Today we are off to Denniston, north of Westport, on the plateau and a historic coal mining area. We like to call Denniston Mini Moab as much of the rock formations are like slick rock – just like Moab in the USA. Nice “sticky” rocks that look like you should slip and slide but your tyres stick to them and you feel like you’re a riding God! The terrain is actually made-up of sandstone over coal.
We have friends visiting from Queenstown and this is our last opportunity to take them on a West Coast mountain biking adventure. Stephen has monitored the weather all week and although the day starts with overcast skies, the sun does come out every now and again giving us hope of a nice day mountain biking.
Denniston Plateau is a unique environment situated 25 km east of Westport and 600 m above sea level. It has a fragile ecosystem and a wealth of human history, and provides an
opportunity high in natural, historic and recreational values. The Department of Conservation in conjunction with the Buller mountain bike club have worked together to create an opportunity for mountain biking in this unique area of New Zealand. In all there around 9 different mountain bike routes available.
Heading off first up the 4WD gravel access road towards Mt Rochford with numerous side trails to the right. Today we’re going to do the Sullivan’s Mine loop, hooking on to the “white” trail to come back to meet the main access road again, before crossing the access road and looping into the Miner’s track circuit and back to the vehicles, which we leave parked at the Friends of the Hill Museum and Info Centre.
The Sullivan’s Mine loop is a great loop with varying terrain, following the route made by the drillers in the late 18oos and early 1900s. It starts out undulating and winding round amongst the alpine plants and passing huge gullies that were originally mined. Basically we are riding over the old Sullivan’s Mine. As we are on the plateau, eventually it starts to head down and the terrain is quite rocky with some nice technical sections. The views atop the plateau and heading down are fantastic with the Tasman Sea looming in the background and on a good day you can see right back to Westport and out to Cape Foulwind.
At the bottom of this ride there is a small creek crossing before we start to head back up to the plateau – all good things that go down must eventually go back up. Before we head up proper, we take a detour to the portal of an abandoned mine.
Then the terrain changes again and we are heading up hill amongst rocks, and alpine plants. It is quite hard going as the ground is quite soft after all the rain and there are little draining dips every 100 metres or so – hard enough to be climbing up hill let alone negotiating little dips as well! We’re always up for a challenge though – hills – they’ve got to be good for you right…..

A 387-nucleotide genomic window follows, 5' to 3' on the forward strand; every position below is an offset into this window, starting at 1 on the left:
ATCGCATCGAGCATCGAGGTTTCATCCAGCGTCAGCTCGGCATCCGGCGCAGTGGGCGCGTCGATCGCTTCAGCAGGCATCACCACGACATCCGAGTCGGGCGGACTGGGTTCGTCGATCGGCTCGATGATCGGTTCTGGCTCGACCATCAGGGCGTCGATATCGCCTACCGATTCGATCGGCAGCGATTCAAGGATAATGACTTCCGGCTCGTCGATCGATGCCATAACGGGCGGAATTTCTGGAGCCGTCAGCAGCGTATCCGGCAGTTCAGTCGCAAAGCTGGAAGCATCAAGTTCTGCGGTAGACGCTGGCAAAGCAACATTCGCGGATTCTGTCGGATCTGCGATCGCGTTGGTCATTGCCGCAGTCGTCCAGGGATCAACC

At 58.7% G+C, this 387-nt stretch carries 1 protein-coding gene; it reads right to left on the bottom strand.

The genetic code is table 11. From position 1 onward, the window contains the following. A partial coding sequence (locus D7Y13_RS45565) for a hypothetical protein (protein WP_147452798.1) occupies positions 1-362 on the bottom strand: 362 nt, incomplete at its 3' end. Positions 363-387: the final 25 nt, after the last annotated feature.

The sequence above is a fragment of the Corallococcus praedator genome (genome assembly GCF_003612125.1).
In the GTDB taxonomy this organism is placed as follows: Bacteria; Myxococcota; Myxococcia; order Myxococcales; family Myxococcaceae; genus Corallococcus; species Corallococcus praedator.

Once back on the main 4WD gravel access road we head back towards the Museum but there veer off to the right for the other section of mountain biking trails. This is the start of another four rides and we’re going to do the Miner’s loop.
We’re back onto the sandstone rock and straight into a fast, technical downhill. It then climbs back up with the slick rock I was talking about earlier – good gradients but the rock is fantastic and your tyres just stick to it – love it.
We then descend again with a small walking section to finish as it is very narrow, trees to the edges, big rut down the middle and steep, steep, steep – we’ve all tried and learnt, you definitely want to walk – either that or seriously injure yourself. Trust me – it is hard enough to walk down, especially in mountain bike shoes.
This brings us out to meet a walking trail that leads past abandoned coal mines and to an old brick fan house, following the old rope road. This is a fantastic piece of history – quite literally in the middle of nowhere and all that is left is this fantastic fan house. Ewen and Stephen enjoy having a look around – both being electricians this is a great piece of history for them.
One last hill climb back to the vehicles at the Museum. It is almost a main road – gravel but in good condition as it is used for access to a car park for walkers to explore this area and also as a haul road for a coal mine further up the valley. Having the dogs with us, we have to take care to ensure they stay by our sides biking up the hill to the vehicles. Thankfully being a weekend the traffic is pretty light.
Back at the vehicles we load up the bikes and throw on some warmer clothing and head to the Denniston Mine Experience at the start of the plateau. Stephen and I have been here before but we wanted to show Heather and Ewen.
I won’t go into too much detail about the history of Denniston – check out a previous blog on Denniston for more detailed information or the Denniston Mine Experience. Basically though we’re walking around the area of the Denniston Incline and Brakehead.
Friends of the Hill in conjunction with DOC and Historic Places have lovingly restored much of this area and opened it up for viewing. There is a commercial operation running to help raise more funds for the preservation of this area that includes going into one of the old mines. It really is a fantastic piece of NZ and West Coast history and I highly recommend it if you are ever in this area.